Despite a changing marketplace, recent security scares and grumblings about high equipment prices, Cisco users...
are staying loyal to the leading maker of routers and networking equipment.
A recent survey of medium and large organizations by Infonetics Research found that San Jose, Calif.-based Cisco Systems Inc. continues to meet the needs of most network administrators.
Results in the study, "User Plans for Routers, North America 2005," also suggested the hardware and infrastructure giant is vulnerable around concerns about Cisco's pricing, which is perceived by admins as being higher overall than its competitors.
Most of the 180 respondents to the survey gave 3Com, Adtran, Juniper Networks and Nortel Networks better scores than Cisco for pricing. Side-to-side comparisons of routers are difficult, however, because features on the devices are rarely an exact match.
Among admins shopping for new routers, 8% had Juniper on their short lists for new acquisitions. Nortel, which showed a 4% share of the respondents' installed bases, was on 4% of the short lists.
"Juniper made a strong showing out of nowhere," said Infonetics analyst Matthias Machowinski. "How that's going to translate into market share is another question. But it is certainly a good position to be in."
Whether Juniper or any other vendor can realistically challenge Cisco remains to be seen. Indeed, despite what they said were higher prices, 86% of respondents to the survey had Cisco on their short lists for new acquisitions.
Infonetics' statistics for the router market in Q2 2005 gave Cisco 79% of total revenues. All of the company's competitors were in the single digits, according to Machowinski.
The survey looked at organizations in six industry sectors: education, federal government, finance, healthcare, manufacturing and retail. Along these lines, loyalty to Cisco depended partly on whether the need for network uptime and increased security trumped equipment costs.
Cisco customers enjoy a high return on their hardware investments, said Cisco spokeswoman Nancy Darma. Cisco's routers' "integration of security, voice and wireless into a single platform has helped customers dramatically improve productivity, while reducing deployment and operational costs and complexity," Darma said.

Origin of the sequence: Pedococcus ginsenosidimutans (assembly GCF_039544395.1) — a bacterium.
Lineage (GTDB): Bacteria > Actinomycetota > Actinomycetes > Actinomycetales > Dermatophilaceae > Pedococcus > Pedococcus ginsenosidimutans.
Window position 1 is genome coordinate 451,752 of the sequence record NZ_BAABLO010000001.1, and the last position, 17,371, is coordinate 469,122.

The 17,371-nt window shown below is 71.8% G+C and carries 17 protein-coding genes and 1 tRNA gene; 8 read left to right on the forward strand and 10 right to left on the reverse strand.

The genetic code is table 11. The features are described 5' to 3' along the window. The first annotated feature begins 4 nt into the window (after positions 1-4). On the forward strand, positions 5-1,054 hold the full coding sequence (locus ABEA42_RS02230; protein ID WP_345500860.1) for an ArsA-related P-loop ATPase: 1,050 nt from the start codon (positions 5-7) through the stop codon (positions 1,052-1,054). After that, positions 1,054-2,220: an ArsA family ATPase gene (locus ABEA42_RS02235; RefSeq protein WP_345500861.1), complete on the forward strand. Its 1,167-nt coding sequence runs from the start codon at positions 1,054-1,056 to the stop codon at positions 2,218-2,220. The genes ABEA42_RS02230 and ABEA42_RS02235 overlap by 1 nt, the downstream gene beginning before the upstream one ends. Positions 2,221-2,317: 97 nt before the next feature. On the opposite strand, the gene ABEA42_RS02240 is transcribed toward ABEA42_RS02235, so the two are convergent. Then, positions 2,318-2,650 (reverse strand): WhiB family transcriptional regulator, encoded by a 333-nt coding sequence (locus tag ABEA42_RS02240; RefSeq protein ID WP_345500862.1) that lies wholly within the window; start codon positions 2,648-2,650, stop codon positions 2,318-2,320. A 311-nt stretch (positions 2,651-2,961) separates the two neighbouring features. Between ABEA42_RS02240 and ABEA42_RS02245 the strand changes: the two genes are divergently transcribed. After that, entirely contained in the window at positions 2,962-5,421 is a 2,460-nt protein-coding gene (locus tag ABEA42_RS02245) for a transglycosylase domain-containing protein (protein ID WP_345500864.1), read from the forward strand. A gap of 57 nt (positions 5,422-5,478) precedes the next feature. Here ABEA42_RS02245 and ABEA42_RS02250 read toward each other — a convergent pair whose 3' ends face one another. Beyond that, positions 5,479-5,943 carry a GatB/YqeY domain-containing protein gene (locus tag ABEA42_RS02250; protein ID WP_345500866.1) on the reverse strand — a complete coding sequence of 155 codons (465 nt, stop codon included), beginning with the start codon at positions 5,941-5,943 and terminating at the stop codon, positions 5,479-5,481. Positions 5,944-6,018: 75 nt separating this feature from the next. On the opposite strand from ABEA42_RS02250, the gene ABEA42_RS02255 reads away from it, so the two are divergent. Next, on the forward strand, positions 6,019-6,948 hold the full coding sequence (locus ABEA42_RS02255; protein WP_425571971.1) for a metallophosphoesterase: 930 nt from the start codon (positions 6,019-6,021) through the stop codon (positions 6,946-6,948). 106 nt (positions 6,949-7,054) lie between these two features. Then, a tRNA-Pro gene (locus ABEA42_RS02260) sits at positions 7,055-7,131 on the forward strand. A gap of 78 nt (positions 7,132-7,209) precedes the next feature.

"It depends on how critical networking is to your business," Machowinski said. "If you are a grocery store relying on credit card transactions, you are going to be willing to spend more money." The Infonetics survey found adherence to standards and high network availability among the admins' top criteria when choosing new routers.
But respondents also listed device management features as another important consideration.
"More expensive routers often offer more features," Machowinski said. "Some of them allow you to make critical patches," and the devices can be managed remotely, he said.
"A highly distributed enterprise may not have a person at every location," Machowinski said. "In that case, a more expensive device that can be remotely managed saves money in the long run."
"Price is always an issue," said George Kohrman, assistant director of network infrastructure at Western Michigan University at Kalamazoo. "Perhaps if we were a Fortune 500 company it would be way down the list."
Western Michigan University can be fairly called a Cisco shop, although it has added a few Juniper routers recently.
Compatibility with existing routers is a major concern for Western Michigan University. "One thing that is important for us is for the left hand to talk to the right hand," Kohrman said. "Price is not the only bottom line. Sometimes manpower [required to ensure devices communicate properly] is important to consider."